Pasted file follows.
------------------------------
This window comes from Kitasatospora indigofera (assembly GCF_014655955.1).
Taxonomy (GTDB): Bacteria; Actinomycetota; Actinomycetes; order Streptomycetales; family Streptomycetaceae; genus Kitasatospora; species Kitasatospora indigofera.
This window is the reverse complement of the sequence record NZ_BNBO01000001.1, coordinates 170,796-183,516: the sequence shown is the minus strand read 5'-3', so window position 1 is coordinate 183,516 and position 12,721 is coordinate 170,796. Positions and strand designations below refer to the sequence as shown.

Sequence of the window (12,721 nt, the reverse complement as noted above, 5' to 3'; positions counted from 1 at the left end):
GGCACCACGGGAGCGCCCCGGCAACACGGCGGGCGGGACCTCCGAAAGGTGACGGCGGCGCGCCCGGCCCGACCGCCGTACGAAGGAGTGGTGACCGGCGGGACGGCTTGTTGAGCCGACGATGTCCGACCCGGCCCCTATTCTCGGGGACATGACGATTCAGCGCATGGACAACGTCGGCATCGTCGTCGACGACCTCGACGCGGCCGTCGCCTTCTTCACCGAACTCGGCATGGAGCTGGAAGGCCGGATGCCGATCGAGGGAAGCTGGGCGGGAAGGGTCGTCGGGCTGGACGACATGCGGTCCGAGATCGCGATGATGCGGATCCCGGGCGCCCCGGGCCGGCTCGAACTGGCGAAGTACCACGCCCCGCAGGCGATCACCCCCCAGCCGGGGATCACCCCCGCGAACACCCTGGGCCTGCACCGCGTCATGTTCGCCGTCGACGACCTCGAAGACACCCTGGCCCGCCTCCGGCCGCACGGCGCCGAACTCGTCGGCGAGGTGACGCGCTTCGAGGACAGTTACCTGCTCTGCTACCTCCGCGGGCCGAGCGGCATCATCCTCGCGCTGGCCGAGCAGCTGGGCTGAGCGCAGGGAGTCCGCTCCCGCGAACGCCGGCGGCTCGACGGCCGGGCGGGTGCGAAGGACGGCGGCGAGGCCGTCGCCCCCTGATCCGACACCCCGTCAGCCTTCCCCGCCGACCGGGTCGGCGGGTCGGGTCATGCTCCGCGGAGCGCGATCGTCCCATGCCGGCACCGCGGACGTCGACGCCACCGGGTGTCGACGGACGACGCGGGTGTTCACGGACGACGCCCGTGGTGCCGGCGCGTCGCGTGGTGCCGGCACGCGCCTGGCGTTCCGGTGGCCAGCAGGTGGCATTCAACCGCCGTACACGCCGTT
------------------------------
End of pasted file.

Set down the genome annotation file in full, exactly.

This window comes from Kitasatospora indigofera (assembly GCF_014655955.1).
Taxonomy (GTDB): Bacteria; Actinomycetota; Actinomycetes; order Streptomycetales; family Streptomycetaceae; genus Kitasatospora; species Kitasatospora indigofera.
This window is the reverse complement of the sequence record NZ_BNBO01000001.1, coordinates 170,796-183,516: the sequence shown is the minus strand read 5'-3', so window position 1 is coordinate 183,516 and position 12,721 is coordinate 170,796. Positions and strand designations below refer to the sequence as shown.

Sequence of the window (12,721 nt, the reverse complement as noted above, 5' to 3'; positions counted from 1 at the left end):
GGCACCACGGGAGCGCCCCGGCAACACGGCGGGCGGGACCTCCGAAAGGTGACGGCGGCGCGCCCGGCCCGACCGCCGTACGAAGGAGTGGTGACCGGCGGGACGGCTTGTTGAGCCGACGATGTCCGACCCGGCCCCTATTCTCGGGGACATGACGATTCAGCGCATGGACAACGTCGGCATCGTCGTCGACGACCTCGACGCGGCCGTCGCCTTCTTCACCGAACTCGGCATGGAGCTGGAAGGCCGGATGCCGATCGAGGGAAGCTGGGCGGGAAGGGTCGTCGGGCTGGACGACATGCGGTCCGAGATCGCGATGATGCGGATCCCGGGCGCCCCGGGCCGGCTCGAACTGGCGAAGTACCACGCCCCGCAGGCGATCACCCCCCAGCCGGGGATCACCCCCGCGAACACCCTGGGCCTGCACCGCGTCATGTTCGCCGTCGACGACCTCGAAGACACCCTGGCCCGCCTCCGGCCGCACGGCGCCGAACTCGTCGGCGAGGTGACGCGCTTCGAGGACAGTTACCTGCTCTGCTACCTCCGCGGGCCGAGCGGCATCATCCTCGCGCTGGCCGAGCAGCTGGGCTGAGCGCAGGGAGTCCGCTCCCGCGAACGCCGGCGGCTCGACGGCCGGGCGGGTGCGAAGGACGGCGGCGAGGCCGTCGCCCCCTGATCCGACACCCCGTCAGCCTTCCCCGCCGACCGGGTCGGCGGGTCGGGTCATGCTCCGCGGAGCGCGATCGTCCCATGCCGGCACCGCGGACGTCGACGCCACCGGGTGTCGACGGACGACGCGGGTGTTCACGGACGACGCCCGTGGTGCCGGCGCGTCGCGTGGTGCCGGCACGCGCCTGGCGTTCCGGTGGCCAGCAGGTGGCATTCAACCGCCGTACACGCCGTT